On Dec. 23, President Carmen Twillie Ambar announced the cancellation of College-sponsored Winter Term projects with group air or road trips greater than four hours. International travel for individual Winter Term projects will only be permitted if the student is a citizen, permanent resident, or national of the country they are visiting. The decision comes amid a global resurgence in COVID-19 cases and will impact 151 students.
The International Risk Committee and the Office of Winter Term have been assessing the safety of Winter Term trips throughout the past few months. Many trips were canceled individually prior to the Dec. 23 announcement. On Dec. 13, the International Risk Committee and Office of Winter Term began privately notifying affected students, faculty, and sponsors that their projects were deemed unsafe to continue. Although they initially judged that three off-campus group projects were safe to continue, those projects were eventually canceled by the College in their announcement on Dec. 23.
Although the original deadline to register for Winter Term was Nov. 19, Associate Dean of the College of the Arts and Sciences and member of the International Risk Committee Elizabeth Hamilton stated that the College is allowing students whose plans have been changed the chance to reapply for other Winter Term activities.
“Students are invited to join one of the on-campus group projects that still have room,” wrote Hamilton. “Students are also invited to apply for on-campus and off-campus individual projects. Guidelines and toolkits for developing projects are available from the Winter Term office.”
According to Director of Winter Term and Global Learning Deanna Bergdorf, the emergence of the Omicron variant in late November spurred a secondary review process culminating in the Dec. 23 decision.
“While this process began earlier in the year, the COVID surge following the World Health Organization’s designation of Omicron as a variant of concern on Nov. 26, 2021 prompted an additional review process that took place from late November through mid-December,” wrote Bergdorf in an email to the Review.
The College’s decision to cancel Winter Term travel also extended to the Conservatory, which had collaborative performance trips planned in Uruguay, New York City, and San Francisco.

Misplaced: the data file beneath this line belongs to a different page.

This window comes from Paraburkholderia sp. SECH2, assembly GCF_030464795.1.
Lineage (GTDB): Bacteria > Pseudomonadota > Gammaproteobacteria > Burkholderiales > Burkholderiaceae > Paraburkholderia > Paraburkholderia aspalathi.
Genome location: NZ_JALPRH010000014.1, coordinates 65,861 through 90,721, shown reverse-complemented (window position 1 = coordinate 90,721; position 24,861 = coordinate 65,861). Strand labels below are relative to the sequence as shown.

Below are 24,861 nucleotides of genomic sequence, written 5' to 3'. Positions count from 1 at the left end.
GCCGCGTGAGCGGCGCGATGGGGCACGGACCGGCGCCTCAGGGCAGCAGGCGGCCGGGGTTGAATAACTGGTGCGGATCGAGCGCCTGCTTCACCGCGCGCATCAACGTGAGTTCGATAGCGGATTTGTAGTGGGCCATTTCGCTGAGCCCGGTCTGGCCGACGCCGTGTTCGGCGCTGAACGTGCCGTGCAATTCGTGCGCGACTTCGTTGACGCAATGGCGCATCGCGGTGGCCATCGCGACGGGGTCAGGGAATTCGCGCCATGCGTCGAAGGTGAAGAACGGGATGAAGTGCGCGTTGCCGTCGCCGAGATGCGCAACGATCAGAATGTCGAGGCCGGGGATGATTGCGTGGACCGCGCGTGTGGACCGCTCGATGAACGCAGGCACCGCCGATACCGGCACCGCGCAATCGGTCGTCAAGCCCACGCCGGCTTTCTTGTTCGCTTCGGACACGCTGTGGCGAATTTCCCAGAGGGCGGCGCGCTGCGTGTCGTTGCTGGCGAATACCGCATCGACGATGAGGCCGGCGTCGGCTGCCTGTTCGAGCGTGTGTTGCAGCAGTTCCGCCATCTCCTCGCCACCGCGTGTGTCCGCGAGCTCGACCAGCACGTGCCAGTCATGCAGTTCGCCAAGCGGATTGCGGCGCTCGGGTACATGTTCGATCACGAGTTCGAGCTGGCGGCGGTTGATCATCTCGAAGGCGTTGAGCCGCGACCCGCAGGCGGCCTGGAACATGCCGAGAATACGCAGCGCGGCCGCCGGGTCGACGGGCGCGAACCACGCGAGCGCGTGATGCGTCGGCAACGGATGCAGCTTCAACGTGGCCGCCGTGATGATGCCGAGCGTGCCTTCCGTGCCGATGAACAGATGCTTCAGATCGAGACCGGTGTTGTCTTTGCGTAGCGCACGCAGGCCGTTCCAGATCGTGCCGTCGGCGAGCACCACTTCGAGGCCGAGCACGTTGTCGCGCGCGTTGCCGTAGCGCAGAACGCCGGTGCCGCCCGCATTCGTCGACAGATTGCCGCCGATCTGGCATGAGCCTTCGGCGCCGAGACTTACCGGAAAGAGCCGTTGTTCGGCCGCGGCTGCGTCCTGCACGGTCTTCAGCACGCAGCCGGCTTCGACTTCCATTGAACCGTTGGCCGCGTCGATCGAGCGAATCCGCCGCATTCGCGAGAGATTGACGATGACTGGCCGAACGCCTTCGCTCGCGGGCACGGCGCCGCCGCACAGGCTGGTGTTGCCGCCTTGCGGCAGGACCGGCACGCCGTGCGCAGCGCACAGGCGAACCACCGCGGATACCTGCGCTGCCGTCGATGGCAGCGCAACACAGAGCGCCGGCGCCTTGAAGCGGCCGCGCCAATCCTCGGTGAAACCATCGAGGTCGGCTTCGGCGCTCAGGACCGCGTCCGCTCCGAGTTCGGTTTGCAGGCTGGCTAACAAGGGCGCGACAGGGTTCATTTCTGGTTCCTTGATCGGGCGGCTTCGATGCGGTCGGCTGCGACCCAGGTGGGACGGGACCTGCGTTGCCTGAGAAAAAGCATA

“We had multiple international and even domestic trips we had to cancel,” said Dean of the Conservatory William Quillen. “One example, the Sonny Rollins jazz ensemble, was supposed to perform in SFJAZZ in a trip to San Francisco.”
The abrupt nature of the notification on Dec. 13 left some project leaders racing to adjust to a new reality. They had spent months recruiting students, coordinating with sponsors, and preparing itineraries for their project.
“I felt like I got the rug pulled from right under me,” said College fourth-year Havi Carrillo-Klein, a student organizer of the Bridging the Gap trip to Israel and Palestine. “It was completely devastating and heartbreaking. It would’ve been nice to get a heads up [like], ‘This is the committee assessing the coronavirus and these are the scenarios in which we would cancel your trip.’ We didn’t get any communication like that.”
In Carrillo-Klein’s case, her Winter Term project’s leadership team was notified just hours before student participants, which created frustrating logistical issues. Many student participants were told their projects would not be approved despite hearing no word from the project organizers.
“I actually got an email from the Winter Term office I think only two hours before [the other students] did,” Carrillo-Klein said. “I was trying to put together communication to the students to have something that gave backup options or next steps. What are we gonna do from here? How could we reassess now that this has come in and happened? We specifically asked, ‘Can you please give us an extra 24 hours to get our bearings and make sure that students aren’t stranded?’ It felt like we had completely lost control of the project, which was sad and frustrating.”
For students that planned to participate in Winter Term activities involving professional networking, such as the Ashby Business Scholars program, the College’s decision has caused some to feel discouraged by the lost opportunities. The program was canceled last year due to COVID-19, and this year, the program will be exclusively on Zoom.
“We were supposed to travel to Cleveland and New York and Boston to network and meet people in person,” said College third-year Andreea Procopan. “I think for me at this point, since I’m a junior, it’s kind of late to be doing this thing. Usually people do the program in their second year because it gives you a foot ahead on those internships. Then COVID happened and they didn’t do the program, and this was the first year they restarted it.”
Procopan emphasized that she wasn’t disappointed, just sad. She recognized the work the Career Development Center had done in accommodating the College’s decision, but she acknowledged that much is lost when in-person programs are switched to virtual.
“I wouldn’t say it was disappointing because the Career Center is trying to give us the best alternative possible,” said Procopan. “It was sad though because meeting people in person makes it much easier to network and establish connections.”
While acknowledging the loss that many students experienced as a result of these cancellations, Bergdorf highlighted an opportunity for students to both take care of themselves and receive the necessary Winter Term credits.
“I am thrilled to share that I will be leading a group project called Self-Care Bootcamp that will be accessible for students both in-person and remotely,” Bergdorf wrote. “Anyone who has not yet registered for a project and would like to spend Winter Term 2022 engaged in an immersive self-care experience is encouraged to join us by registering on the Winter Term application site.”